Ten Themes That Will Define the Next Decade of EdTech

This article was written by James Colliander, Ian Fordham and Aron Solomon.

The conversation began, innocently enough, in London, between two jet-lagged Torontonians and their most amicable British host.

As the three of us dove into the world of education innovation and technology, we began to talk about what trends and, well, things we see emerging over the next decade.

These are the ten themes that will define the next decade of EdTech. (One caveat for our readers: We’re not advocating that all these things are great things. We’re sharing with you how we see things unfolding.)

1. Collaboration: We see a greater sharing of content, pedagogy and practice. The “sage on the stage” is being replaced by an integrated team of professionals organizing a symphony of learning. (One example is Teachmeets in the UK, where teachers self-organize their professional development)

2. Mobile: With the ability to truly connect a world of learners, mobile will drive new content delivery methods, information sharing and feedback – particularly in developing nations. Instead of writing an essay in isolation about a remote event, students interconnected by mobile can research and learn from each other. (Example: Celled)

3. The In-Between Spaces: When we think and work in the “in-between spaces,” we’re toiling in very fertile ground for education. We envision the re-imagining of the spaces between public and private education, online education and the intimacy of in-person community, synchronous and asynchronous, existing and emerging tools and platforms and the promise of tomorrow, and the critically important space between MOOCs and global accreditation of programs. (Example: Cambridge University Press / Raspberry Pi Foundation Computer Science MOOC

4. Personal Authorship: Curating, creating, and memorializing your own education will ultimately trump pedigree. (Example: Experience Institute, Pathbrite and Degreed) The path from pre-kindergarten to graduate school is no longer confined by geographic access. The granular portfolio of learning opportunity selections made by students will become more important than the names of the institutions they attended.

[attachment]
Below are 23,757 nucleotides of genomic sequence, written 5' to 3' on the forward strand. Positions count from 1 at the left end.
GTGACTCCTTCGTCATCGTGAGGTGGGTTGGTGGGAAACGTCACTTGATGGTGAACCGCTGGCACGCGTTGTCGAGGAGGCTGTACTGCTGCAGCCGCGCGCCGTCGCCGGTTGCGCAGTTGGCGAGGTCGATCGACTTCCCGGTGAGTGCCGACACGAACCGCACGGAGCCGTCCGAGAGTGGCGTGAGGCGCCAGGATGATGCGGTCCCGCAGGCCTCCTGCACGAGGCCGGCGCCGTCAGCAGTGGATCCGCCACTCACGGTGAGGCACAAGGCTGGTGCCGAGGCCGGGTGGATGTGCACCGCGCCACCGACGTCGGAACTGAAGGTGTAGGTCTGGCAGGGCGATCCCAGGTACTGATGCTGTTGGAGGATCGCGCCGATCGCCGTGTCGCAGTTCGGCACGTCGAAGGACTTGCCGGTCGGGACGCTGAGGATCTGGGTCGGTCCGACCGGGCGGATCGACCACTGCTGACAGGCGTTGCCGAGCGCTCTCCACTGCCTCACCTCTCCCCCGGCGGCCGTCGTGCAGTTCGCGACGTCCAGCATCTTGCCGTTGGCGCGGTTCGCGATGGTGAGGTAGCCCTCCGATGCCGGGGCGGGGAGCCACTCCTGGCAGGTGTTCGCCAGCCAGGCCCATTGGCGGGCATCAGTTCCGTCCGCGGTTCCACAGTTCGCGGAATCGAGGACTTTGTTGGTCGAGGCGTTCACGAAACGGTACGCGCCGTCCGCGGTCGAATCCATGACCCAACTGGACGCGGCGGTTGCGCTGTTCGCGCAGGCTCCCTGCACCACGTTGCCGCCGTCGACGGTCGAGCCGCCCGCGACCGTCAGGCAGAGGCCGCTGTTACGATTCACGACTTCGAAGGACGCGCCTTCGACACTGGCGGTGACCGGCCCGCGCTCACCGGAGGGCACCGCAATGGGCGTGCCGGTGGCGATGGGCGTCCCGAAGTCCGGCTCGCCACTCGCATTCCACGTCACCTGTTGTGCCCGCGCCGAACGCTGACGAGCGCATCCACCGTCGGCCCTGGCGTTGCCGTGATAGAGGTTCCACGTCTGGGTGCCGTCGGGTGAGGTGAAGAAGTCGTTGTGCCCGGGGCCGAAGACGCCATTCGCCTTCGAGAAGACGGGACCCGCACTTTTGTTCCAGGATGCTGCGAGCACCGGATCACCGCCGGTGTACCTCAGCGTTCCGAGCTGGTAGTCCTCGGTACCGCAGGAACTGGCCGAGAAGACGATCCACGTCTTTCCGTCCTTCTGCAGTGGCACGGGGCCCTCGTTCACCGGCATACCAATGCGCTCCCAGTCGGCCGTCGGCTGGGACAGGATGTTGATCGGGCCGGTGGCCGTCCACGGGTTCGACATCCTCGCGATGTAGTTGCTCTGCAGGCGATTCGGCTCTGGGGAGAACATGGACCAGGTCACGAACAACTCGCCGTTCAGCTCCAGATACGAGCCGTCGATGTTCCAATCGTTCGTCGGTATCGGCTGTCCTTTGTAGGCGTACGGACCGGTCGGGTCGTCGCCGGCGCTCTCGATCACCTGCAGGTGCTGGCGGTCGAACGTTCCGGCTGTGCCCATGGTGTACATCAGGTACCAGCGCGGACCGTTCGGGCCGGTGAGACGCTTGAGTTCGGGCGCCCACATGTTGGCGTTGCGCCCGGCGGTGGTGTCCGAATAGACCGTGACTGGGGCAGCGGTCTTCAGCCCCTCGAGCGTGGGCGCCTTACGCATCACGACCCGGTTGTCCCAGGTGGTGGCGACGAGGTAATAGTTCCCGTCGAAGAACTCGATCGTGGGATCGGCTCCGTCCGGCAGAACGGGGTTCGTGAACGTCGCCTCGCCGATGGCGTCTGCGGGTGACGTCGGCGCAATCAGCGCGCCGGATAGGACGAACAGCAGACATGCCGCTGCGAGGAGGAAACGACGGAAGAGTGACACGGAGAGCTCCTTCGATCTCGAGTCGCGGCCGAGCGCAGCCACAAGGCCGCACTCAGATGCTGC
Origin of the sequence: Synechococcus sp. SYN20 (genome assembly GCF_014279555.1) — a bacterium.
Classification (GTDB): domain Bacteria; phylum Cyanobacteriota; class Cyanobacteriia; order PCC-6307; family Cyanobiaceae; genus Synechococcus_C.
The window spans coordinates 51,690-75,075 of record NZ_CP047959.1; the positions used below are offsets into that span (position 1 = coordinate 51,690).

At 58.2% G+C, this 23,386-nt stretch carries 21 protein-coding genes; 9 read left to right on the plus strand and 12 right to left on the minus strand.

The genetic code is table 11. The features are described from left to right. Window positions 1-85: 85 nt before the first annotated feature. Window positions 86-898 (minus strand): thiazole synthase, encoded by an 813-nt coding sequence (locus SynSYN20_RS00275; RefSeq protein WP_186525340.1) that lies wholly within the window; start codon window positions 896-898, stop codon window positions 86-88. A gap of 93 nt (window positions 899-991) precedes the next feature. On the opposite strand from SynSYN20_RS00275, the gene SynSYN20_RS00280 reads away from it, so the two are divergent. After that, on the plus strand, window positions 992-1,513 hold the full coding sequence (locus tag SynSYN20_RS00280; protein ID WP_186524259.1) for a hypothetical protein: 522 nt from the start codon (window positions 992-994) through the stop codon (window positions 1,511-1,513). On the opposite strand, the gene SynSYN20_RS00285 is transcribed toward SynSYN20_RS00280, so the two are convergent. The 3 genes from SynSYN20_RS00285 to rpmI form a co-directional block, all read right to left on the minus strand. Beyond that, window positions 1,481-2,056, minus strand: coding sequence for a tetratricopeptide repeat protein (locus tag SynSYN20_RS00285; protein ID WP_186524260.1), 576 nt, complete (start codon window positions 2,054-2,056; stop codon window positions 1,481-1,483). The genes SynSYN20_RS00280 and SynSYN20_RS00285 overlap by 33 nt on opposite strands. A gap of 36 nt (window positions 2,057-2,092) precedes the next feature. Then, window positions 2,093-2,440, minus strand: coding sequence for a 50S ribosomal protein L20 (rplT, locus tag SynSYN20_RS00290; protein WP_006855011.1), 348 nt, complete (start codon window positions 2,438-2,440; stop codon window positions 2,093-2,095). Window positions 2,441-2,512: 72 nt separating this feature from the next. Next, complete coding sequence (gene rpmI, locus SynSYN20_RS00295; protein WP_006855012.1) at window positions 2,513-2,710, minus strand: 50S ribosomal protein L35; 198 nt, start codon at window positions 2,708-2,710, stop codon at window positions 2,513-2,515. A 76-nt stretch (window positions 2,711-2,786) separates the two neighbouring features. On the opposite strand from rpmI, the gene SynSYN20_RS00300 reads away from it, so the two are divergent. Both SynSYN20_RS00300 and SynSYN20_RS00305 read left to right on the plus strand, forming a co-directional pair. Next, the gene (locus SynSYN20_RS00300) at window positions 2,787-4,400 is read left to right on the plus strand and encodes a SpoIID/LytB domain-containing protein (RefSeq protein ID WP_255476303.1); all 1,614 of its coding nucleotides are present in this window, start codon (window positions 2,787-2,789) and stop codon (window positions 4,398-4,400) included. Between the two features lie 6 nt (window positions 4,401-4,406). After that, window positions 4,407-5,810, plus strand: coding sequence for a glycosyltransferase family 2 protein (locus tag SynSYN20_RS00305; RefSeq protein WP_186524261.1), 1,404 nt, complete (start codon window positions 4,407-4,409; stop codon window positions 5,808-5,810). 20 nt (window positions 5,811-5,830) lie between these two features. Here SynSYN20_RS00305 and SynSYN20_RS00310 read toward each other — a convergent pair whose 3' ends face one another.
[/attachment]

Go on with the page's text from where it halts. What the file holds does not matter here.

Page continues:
5. Digital Literacy and Inclusion: Empowerment across the age spectrum as devices become ubiquitous and the digital divide is staring to be closed. Digital literacy is seen as an integral part of the curriculum and coding as a vital skill for 21st Century jobs and work based learning. (example: Codeacademy; and the Life1881 project in Wales where everyone in a small town is becoming digitally literate)

6. Importance of Physical Space: Somewhere along the way, we seemed to enter into a tacit understanding that online teaching and learning was the same as in-person teaching and learning. We predict that there will be a broad-scale refocusing on the notion that physical community is the secret to unlocking successful learning over a distance. Whether we like it or not, non-education brands such as Starbucks and McDonald’s have ubiquitous global physical space and are well-positioned to become huge players in the education space.

7. Cross-Area Influence: K-12 being influenced by post-secondary and post-secondary influenced by innovations outside education in terms of time + people + space + place. (e.g. The development of all-through academies and learning campuses such as Wood View Learning Community in Plymouth) The opportunity for students to reach ahead and earn university credit while in K-12 will grow. The International Baccalaureate, Advanced Placement exams are precursors to these changes. The Stanford Online High School and Johns Hopkins Center for Talented Youth portend the growing influence of traditional postsecondary institutions in K-12.

8. The Market Optimization of Everything: The future of micro-transactions in education where communication and real time services are in teacher’s control. (Example: Breather, where you can have a classroom on demand or Classdojo where data and rewards on pupil behaviour is transmitted simultaneously to pupils, administrators and parents)

9. Open + Data: Open + data will equal more than just open data! The use of high powered data sets to radically change and inform practice. (example: The Pupil Data Appathon in London and the Office of EdTech’s Datapolooza programme in the US)

10. Hacking Education. While the hacking term is remarkably overused, it’s the best way to describe the emergence of radically different school and college university models that transform each education sector. Thiel Fellow Dale Stephens’ UnCollege, Tinkering School, and the stealth Future Design School are all excellent examples of how education is being transformed.

Dr. James Colliander is the founder and CEO of Crowdmark and a professor of mathematics at The University of Toronto. Ian Fordham is the Director of the Edtech Incubator in London. Aron Solomon is a serial entrepreneur who is a Senior Advisor at MaRS in Toronto.



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